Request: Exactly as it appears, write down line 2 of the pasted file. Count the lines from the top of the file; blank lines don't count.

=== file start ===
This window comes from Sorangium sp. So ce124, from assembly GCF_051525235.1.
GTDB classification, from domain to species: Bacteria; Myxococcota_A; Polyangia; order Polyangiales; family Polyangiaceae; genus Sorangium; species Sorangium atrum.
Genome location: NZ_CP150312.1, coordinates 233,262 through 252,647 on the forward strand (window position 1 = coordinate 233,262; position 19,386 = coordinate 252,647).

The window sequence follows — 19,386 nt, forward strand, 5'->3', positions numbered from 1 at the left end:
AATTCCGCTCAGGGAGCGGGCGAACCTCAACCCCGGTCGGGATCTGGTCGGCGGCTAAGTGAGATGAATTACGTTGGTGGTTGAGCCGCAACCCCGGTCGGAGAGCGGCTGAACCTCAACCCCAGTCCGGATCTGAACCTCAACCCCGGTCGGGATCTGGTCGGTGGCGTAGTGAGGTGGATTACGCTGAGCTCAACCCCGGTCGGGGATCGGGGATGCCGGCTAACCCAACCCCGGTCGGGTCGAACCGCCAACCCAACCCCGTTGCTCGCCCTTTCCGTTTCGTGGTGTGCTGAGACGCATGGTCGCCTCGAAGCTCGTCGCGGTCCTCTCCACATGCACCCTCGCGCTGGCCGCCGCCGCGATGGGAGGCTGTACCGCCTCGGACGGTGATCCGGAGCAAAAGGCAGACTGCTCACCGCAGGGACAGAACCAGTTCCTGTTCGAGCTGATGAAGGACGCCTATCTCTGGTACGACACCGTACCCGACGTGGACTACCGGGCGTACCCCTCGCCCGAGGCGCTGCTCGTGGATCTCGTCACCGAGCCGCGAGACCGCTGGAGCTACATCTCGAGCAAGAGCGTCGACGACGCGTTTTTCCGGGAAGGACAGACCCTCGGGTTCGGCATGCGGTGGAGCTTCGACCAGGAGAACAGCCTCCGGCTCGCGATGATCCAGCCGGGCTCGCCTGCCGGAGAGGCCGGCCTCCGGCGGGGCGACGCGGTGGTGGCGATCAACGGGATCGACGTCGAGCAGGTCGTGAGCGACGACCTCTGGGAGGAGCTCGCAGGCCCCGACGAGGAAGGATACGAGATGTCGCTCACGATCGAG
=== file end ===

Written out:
GTDB classification, from domain to species: Bacteria; Myxococcota_A; Polyangia; order Polyangiales; family Polyangiaceae; genus Sorangium; species Sorangium atrum.